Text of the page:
I concluded this series of townhalls in Marion on Saturday, where I had the chance to visit with local residents about a number of items including access to rural broadband, education and folks’ desire to keep important decision-making on the local and state level. We also discussed challenges facing our farmers and ranchers, especially that of mental health and suicide, veterans healthcare and the VA MISSION Act, military preparedness, the Kavanaugh nomination and issues in healthcare. Individuals were interested in discussing the ongoing trade and tariff issues and echoed the negative affects it is having on our agricultural and manufacturing industries. I appreciate the many residents who took time to attend my townhall meeting and I also thank Marion Mayor Todd Heitschmidt, former Hillsboro Mayor Delores Dalke and former State Representative Bob Brookens for attending my meeting.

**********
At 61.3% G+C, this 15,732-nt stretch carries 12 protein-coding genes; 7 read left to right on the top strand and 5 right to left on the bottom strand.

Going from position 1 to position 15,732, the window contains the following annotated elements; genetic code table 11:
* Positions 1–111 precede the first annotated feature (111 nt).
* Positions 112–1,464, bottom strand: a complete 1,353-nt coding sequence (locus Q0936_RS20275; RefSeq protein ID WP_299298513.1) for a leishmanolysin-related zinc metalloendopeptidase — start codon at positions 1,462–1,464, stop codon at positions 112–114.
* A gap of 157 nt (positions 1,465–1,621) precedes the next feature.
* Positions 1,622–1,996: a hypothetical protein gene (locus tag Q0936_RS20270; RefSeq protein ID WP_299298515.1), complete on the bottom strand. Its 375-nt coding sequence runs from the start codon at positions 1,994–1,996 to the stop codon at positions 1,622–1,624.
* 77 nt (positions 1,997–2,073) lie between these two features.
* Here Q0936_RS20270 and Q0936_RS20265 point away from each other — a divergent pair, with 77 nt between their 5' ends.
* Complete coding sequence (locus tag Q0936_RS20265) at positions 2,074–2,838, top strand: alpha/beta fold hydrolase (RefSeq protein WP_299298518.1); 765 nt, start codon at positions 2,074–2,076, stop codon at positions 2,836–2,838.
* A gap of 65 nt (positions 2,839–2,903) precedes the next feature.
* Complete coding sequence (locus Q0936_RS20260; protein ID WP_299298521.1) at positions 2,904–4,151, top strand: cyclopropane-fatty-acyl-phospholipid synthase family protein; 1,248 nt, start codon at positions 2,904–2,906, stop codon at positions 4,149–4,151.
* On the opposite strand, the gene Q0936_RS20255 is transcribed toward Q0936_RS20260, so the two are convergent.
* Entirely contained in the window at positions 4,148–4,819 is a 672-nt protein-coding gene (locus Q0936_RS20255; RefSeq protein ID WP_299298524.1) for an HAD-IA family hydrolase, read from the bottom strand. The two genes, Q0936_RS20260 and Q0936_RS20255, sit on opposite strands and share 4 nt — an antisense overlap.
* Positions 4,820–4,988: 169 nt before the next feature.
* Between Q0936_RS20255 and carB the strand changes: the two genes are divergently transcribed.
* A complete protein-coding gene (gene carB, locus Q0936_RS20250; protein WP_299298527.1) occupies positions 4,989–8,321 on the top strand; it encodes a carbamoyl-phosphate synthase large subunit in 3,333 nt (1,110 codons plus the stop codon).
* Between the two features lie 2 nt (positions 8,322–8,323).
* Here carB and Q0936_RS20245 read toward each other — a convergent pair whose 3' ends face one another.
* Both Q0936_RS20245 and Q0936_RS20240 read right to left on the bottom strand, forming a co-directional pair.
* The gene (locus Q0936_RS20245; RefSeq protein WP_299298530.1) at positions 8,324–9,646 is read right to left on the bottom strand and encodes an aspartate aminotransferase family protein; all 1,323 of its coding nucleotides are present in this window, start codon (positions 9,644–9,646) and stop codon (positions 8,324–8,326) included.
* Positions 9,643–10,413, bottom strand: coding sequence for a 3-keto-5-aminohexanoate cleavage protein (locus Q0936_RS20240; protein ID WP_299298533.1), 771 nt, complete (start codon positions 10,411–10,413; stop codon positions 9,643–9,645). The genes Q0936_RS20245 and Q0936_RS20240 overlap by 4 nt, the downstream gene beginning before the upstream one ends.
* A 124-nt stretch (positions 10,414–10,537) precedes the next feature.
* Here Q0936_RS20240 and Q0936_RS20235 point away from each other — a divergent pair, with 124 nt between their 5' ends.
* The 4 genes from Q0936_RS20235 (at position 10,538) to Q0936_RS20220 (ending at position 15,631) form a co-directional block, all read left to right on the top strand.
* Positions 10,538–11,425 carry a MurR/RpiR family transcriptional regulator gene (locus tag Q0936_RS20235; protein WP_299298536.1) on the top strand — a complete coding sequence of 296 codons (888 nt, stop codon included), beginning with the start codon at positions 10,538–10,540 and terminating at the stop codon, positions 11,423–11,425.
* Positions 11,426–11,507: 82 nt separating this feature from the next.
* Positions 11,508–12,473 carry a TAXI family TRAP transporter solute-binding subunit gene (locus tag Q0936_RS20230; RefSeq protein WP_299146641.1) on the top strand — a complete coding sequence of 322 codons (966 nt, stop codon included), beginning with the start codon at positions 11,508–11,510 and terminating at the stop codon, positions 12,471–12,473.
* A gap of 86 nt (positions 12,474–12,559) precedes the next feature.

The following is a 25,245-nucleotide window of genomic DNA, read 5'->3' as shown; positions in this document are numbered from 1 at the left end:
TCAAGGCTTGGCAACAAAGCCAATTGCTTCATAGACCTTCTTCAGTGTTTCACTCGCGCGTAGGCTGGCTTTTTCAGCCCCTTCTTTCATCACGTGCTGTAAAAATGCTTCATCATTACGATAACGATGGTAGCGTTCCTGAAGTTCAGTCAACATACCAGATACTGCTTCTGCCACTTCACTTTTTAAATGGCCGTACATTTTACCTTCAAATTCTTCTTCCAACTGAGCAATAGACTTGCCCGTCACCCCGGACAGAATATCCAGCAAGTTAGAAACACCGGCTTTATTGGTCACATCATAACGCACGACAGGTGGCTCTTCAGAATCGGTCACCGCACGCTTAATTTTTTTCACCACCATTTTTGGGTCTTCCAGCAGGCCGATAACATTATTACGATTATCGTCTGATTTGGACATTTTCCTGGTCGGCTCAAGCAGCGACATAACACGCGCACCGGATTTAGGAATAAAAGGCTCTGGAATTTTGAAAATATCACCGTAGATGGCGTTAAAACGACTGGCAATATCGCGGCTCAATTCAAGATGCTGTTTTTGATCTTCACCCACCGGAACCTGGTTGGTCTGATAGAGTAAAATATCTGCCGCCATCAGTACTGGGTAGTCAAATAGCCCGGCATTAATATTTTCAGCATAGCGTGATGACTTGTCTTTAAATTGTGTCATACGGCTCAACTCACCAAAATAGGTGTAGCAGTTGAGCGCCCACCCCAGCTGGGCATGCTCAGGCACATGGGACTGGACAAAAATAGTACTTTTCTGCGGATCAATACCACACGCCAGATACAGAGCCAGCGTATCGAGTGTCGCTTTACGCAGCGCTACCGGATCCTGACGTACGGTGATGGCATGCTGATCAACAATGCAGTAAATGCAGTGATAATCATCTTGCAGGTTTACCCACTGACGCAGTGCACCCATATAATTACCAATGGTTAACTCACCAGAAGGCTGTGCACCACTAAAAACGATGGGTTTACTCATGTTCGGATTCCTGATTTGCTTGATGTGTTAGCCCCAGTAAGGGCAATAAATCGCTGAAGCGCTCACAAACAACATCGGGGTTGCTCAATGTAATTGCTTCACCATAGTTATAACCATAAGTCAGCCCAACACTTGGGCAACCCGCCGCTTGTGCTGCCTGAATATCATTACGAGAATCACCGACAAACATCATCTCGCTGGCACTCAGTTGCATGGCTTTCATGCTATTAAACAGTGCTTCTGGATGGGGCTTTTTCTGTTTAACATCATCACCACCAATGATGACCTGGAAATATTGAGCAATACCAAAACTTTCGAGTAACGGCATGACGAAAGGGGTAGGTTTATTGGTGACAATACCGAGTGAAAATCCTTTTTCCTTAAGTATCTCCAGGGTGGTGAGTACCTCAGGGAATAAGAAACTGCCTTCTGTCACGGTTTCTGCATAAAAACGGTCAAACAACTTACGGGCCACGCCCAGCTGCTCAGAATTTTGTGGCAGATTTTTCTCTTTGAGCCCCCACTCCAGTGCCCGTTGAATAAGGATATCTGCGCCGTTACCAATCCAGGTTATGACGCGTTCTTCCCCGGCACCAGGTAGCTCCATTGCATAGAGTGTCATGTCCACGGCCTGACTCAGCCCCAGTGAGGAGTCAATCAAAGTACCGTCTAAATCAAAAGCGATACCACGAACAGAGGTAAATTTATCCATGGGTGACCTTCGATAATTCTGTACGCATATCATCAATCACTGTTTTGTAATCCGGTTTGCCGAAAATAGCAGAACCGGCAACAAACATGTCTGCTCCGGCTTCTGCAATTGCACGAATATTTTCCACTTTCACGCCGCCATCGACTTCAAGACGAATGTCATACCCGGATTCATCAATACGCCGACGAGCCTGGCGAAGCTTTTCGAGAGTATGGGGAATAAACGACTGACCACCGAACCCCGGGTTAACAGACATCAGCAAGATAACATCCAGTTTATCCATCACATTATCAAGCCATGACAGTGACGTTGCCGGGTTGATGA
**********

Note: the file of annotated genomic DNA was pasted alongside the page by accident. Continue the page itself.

Touring Farrar Corporation Foundry in Norwich
Following my townhall meeting in Norwich, I visited Farrar Corporation's Foundry. Farrar is a family-owned business that is currently in its third generation of ownership. Over the years, Farrar has become nationally recognized for providing specialized finish machined products, as well as ductile iron castings and assemblies, and the company supports numerous Kansas jobs through its operations in both Norwich and Manhattan. Special thanks to CEO Joe Farrar for my tour and to various employees for hosting me on Thursday. Thanks also to Norwich Mayor Jerry Power for joining our tour.
Hosting the Service Academy Interview and Selection Day